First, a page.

Published On: Sat, Jul 27th, 2019

Court sets deadline for solution to dump nuisance

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BZSE Law - Citizen Take Government to Court about Dump

PHILIPSBURG – The Court in First Instance put the Ministry of Public Housing, Urban Planning, Environment and Infrastructure (VROMI) with its back against the proverbial wall on Friday with a ruling that orders the government to complete its fire suppression plan for the dump on Pond Island by May 1, 2020, the latest. Non-compliance carries a penalty of 10,000 guilders ($5,587) per day with a maximum of 10 million (just over $5.5 million).

Plaintiffs Barbara Cannegieter, Camiel Koster and the BZSE law office will not be the beneficiaries of these penalties; the court considers that disproportionate enrichment. Instead, penalties will have to be paid to the Nature Foundation.

Last year, Cannegieter, Koster and BZSE filed a lawsuit against country St. Maarten, its VROMI-ministry and Robelto&Son – at the time the company that managed the dump. Since  then, the government has taken over the management task.

The plaintiffs demanded that the government complete the fire suppression plan for the dump by December 31, 2019, but Judge Peter Lemaire gave St. Maarten some more breathing space by setting May 1, 2020, as the deadline.

Cannegieter expressed her partial satisfaction with the court ruling in a Facebook-post. The time the government gets to complete its fire suppression plan is “too long,” she wrote. “But at least the decision keeps the pressure on to compel the government to do something. We did the best we could do.”

While the country’s attorneys Aernout Kraaijeveld and Chris van Hees pointed out that the government has taken already several steps to improve dump-management and that the plaintiffs therefore no longer had an interest in a court ruling, the judge labeled the dump in his ruling as “a ticking time bomb.”

In an unsolicited advice dated December 21, 2016, the Social Economic Council (SER) pointed out that the dump had reached its maximum capacity in 2008. The SER also expressed concerns about public health.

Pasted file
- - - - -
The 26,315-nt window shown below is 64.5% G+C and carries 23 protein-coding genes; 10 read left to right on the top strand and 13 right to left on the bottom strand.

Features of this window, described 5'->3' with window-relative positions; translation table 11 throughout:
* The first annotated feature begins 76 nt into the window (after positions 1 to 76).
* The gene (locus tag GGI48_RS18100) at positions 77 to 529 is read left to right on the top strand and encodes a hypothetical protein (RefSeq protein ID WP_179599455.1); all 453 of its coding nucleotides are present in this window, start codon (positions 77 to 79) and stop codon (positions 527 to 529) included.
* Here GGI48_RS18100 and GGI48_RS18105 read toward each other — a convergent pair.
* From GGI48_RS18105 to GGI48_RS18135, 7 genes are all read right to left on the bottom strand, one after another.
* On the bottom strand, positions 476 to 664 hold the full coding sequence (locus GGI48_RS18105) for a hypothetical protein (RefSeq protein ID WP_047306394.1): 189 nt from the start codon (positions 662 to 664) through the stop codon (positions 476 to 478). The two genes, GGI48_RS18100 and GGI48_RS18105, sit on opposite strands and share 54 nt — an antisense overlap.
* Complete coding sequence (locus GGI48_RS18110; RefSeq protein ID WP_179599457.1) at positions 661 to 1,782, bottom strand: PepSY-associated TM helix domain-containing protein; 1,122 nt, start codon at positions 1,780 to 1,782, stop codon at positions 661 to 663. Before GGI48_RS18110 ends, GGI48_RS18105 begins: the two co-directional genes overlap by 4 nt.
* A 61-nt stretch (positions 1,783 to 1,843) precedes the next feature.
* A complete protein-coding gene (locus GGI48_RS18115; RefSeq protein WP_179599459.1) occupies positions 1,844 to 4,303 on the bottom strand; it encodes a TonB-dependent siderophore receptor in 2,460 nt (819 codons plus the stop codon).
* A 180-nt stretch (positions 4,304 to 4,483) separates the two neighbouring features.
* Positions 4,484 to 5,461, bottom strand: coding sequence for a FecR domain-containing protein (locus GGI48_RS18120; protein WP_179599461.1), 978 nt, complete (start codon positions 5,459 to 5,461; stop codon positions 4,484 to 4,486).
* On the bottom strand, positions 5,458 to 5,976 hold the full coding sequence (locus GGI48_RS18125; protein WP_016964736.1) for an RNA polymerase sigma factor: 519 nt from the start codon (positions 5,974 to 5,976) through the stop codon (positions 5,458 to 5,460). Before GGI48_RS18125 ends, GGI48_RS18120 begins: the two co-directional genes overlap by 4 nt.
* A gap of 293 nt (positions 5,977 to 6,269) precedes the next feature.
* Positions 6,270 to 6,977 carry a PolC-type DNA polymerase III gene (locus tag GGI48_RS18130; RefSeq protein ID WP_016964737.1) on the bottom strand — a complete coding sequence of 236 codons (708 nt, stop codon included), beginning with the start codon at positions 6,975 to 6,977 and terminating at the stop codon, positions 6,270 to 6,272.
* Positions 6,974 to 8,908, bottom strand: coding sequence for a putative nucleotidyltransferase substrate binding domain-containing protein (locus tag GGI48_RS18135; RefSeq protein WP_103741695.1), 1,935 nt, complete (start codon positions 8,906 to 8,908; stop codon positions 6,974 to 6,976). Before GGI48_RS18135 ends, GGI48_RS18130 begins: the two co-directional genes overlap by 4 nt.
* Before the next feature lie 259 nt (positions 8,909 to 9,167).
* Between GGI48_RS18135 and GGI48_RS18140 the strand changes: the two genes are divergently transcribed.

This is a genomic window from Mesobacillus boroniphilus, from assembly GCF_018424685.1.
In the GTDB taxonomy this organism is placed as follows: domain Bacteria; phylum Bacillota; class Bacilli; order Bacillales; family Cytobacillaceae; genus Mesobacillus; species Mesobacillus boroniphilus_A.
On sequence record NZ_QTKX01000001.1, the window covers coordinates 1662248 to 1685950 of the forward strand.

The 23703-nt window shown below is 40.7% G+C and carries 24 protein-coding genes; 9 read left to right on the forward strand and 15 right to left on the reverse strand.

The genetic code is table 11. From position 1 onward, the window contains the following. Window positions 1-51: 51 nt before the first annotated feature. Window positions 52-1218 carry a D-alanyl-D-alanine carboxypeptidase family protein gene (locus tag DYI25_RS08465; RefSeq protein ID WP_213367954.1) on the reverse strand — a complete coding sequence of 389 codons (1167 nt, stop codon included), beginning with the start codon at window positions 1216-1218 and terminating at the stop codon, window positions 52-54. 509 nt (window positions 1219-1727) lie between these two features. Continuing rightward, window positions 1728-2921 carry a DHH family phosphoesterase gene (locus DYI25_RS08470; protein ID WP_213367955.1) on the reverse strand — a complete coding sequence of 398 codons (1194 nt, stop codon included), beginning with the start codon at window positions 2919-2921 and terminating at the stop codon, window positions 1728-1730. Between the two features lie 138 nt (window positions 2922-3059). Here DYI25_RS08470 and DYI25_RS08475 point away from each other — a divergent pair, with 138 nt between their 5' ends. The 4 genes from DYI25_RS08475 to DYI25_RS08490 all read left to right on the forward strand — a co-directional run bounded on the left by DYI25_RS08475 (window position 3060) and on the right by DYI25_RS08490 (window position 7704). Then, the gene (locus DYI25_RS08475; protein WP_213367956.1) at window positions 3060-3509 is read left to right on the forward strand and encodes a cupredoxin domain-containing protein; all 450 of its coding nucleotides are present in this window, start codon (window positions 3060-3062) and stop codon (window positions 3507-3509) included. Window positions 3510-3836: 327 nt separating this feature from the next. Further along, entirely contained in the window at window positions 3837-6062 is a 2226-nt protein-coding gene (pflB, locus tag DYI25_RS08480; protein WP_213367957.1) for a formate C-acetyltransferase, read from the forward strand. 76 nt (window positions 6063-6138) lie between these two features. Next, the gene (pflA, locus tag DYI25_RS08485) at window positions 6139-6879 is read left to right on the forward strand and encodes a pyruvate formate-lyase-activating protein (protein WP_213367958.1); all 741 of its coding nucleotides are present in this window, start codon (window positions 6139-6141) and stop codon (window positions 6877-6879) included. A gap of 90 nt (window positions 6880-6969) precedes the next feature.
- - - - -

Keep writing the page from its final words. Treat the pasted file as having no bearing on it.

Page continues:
A survey performed in 2016 showed that 40 percent of respondents needed medical treatment due to dump-smoke related ailments. The SER noted that St. Maarten is producing an alarming amount of waste: 9.7 kilos per capita, while those numbers are significantly lower in places like Aruba (2.4), Bonaire (2.76), St. Kitts (1.7) and Trinidad (3.26 kilos).

Furthermore it appears that the French side is doing a better job with its waste management; the court concluded therefore that the problems St. Maarten is facing with persistent fires and the emission of smoke, gases and stench, are manageable.

While the defense argued that the dump-fires are now under control, the ruling states that the dump is still smoldering (the temperature at the core is around 300 degrees Celcius) and that the risk of new fires is significant.

The court attached a penalty clause to its ruling. That is exceptional because usually the court does not threaten the government with penalties under the assumption that it will abide by its rulings. This time, the court used the government’s history to validate its penalty-decision: “Unfortunately it has happened in the past that the government does not abide by court rulings.”

From the onset, on September 27, 2018, the court spent four sessions on hearings; two in 2018 and two in 2019 – the last one on July 4. In between parties submitted written arguments nine times. The public prosecutor’s office used its right to peruse the court documents and its right to be heard.


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